42% of companies plan to offer wellness to new hires
42% of companies plan to offer wellness to new hires

NEW YORK, March 22, 2024 /PRNewswire/ — HR leaders in Corporate America continue to be more optimistic than pessimistic about the state of the workforce.

The Conference Board CHRO Confidence Index ticked up to 54 in Q1, from 53 last quarter. (A score above 50 reflects more positive than negative responses.) While retention and engagement expectations improved from last quarter, the survey found they were down from this time last year, signaling continued concerns about shortages of labor. Hiring expectations remain stable.

The survey also reveals that business is stepping up as mental health issues continue to impact workers across the country: 42 percent of companies surveyed plan to offer new wellness benefits this year.

Indeed, 36% say companies are responsible for the well-being of their employees, and another 62% say they are somewhat responsible. As a result, they are increasing their focus on employee well-being: in addition to those offering new well-being benefits, a quarter plan to increase spending on well-being initiatives.

“Taking a holistic view of worker well-being can not only improve employee engagement and productivity, but also retain your talent – ​​a key focus for both CEOs and Chief People Officers this year,” said Diana Scotthead of the Conference Board of the US Center for Human Capital.

The index, conducted quarterly, launched in the first quarter of 2023 and consists of three components – hiring, retention and engagement – ​​as well as special questions included in each survey. Nearly 150 CHROs participated in the Q1 survey, which included additional questions about employee well-being. Key findings include:

The CHRO Confidence Index: Hiring the component remained the same both last quarter and year-over-year at 55.

CHROs’ workforce expansion plans remained flat in Q1, with fewer CHROs expected to increase or reduction in hiring over the next six months:

  • 36% of CHROs expect to increase their hiring in the next six months – down from 44% in Q4.
  • 13% expect to reduce their hiring in the next six months – down from 19% in Q4.

The CHRO Confidence Index: Hold component rose to 53 in Q1 2024 from 51 in Q4 2023. But retention expectations declined year-on-year from 57 in Q1 2023.

CHRO expectations regarding employee retention rose slightly in Q1:

  • 29% of CHROs expect their employee retention rates to improve over the next six months – up slightly from 28% in Q4.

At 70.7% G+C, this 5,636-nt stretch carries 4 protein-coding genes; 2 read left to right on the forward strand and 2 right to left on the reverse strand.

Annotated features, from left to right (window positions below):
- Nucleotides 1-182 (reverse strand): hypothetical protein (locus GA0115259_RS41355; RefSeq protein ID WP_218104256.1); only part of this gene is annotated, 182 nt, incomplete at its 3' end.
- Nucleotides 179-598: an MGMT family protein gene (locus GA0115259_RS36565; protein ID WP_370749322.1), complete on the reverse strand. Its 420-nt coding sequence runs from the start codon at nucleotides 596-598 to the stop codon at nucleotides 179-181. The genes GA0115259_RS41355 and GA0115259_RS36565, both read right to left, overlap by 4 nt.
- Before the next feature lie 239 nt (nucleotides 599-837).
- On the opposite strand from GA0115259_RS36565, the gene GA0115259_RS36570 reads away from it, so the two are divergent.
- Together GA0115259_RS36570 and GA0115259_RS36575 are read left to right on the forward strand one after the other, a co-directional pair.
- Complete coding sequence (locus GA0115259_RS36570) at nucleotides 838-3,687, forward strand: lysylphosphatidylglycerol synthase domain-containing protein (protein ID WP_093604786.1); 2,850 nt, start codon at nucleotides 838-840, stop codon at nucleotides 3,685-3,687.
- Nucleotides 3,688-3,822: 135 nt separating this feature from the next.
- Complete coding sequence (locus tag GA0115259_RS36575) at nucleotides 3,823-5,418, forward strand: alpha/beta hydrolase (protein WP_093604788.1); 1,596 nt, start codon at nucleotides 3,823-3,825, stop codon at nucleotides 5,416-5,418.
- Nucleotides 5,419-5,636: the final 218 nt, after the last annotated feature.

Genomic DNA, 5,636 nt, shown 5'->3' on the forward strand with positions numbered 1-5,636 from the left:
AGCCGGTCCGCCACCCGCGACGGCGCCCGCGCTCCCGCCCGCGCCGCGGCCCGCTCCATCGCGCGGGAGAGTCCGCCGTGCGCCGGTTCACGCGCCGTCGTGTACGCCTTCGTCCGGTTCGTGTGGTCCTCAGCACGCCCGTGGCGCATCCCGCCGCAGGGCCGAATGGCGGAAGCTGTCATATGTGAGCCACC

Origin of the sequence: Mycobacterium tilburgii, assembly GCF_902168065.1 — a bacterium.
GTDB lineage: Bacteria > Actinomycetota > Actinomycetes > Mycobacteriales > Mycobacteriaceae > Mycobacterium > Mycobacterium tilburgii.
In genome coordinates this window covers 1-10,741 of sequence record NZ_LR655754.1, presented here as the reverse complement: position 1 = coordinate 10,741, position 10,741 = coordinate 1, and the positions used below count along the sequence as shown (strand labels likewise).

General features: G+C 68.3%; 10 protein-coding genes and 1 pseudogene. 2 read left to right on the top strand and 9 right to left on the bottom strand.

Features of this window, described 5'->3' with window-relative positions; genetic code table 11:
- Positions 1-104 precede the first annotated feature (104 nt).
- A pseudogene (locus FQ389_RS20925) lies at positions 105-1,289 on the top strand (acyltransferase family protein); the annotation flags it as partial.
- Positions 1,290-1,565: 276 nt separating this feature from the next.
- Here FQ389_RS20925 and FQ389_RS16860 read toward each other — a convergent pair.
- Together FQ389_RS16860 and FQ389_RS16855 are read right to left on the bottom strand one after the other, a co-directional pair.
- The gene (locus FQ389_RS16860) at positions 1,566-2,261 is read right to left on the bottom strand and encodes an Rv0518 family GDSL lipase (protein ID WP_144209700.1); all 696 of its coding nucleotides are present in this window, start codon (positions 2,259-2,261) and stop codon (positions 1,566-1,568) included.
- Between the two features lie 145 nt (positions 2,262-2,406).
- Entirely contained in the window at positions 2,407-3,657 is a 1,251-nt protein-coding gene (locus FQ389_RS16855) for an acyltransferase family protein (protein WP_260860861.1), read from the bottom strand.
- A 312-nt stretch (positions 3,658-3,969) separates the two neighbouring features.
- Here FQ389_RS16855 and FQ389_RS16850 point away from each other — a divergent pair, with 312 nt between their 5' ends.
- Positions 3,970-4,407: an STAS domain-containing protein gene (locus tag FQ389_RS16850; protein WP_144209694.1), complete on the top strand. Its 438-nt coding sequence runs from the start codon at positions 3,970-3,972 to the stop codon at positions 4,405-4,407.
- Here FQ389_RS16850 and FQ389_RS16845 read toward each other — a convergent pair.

• 19% of CHROs expect employee retention to decrease over the next six months, down from 22% in Q4.

The CHRO Trust Index: Engagement component rose to 54 in Q1 2024 from 52 in Q4 2023. But engagement expectations declined year-on-year from 58 in Q1 2023.

Fewer CHROs expected a decline in employee engagement in Q1:

  • 35% expect engagement levels to increase – down slightly from 37% in Q4.
  • 20% expect engagement levels to decline – a significant drop from 31% in Q4.

Special questions for Q4: Employee well-being
For the first quarter of 2024, the Index also surveyed CHROs on employee well-being.

Chief HR leaders agree that organizations share responsibility for the well-being of their employees.

  • 62% say organizations are somewhat responsible.
  • 36% say organizations are responsible.
  • Only 2% say organizations are not responsible for employee well-being.

A quarter of CHROs increased spending on employee wellness in 2024.

  • 26% said their welfare budget had increased for the 2024 financial year.
  • 69% said it remained the same.
  • Only 5% reduce welfare spending.

Nearly half of CHROs plan to offer new wellness benefits, although most continue to spend the same.

  • 42% plan to offer new benefits this year.
  • 39% do not plan to offer new benefits.
  • 19% discuss offering new benefits.

Mental and physical health are top priorities for new wellbeing initiatives.

  • Among the new benefits offered:
    • 20% offer mental health initiatives.
    • 15% offer physical health and fitness initiatives.
    • 12% offer financial wellness initiatives.
    • 10% offer work-life balance initiatives.

About The Conference Board
The Conference Board is a member-driven think tank that provides trusted insights into what’s ahead. Founded in 1916, we are a non-partisan, non-profit organization holding 501 (c) (3) tax-exempt status in the United States. www.conference-board.org

SOURCE The Conference Board

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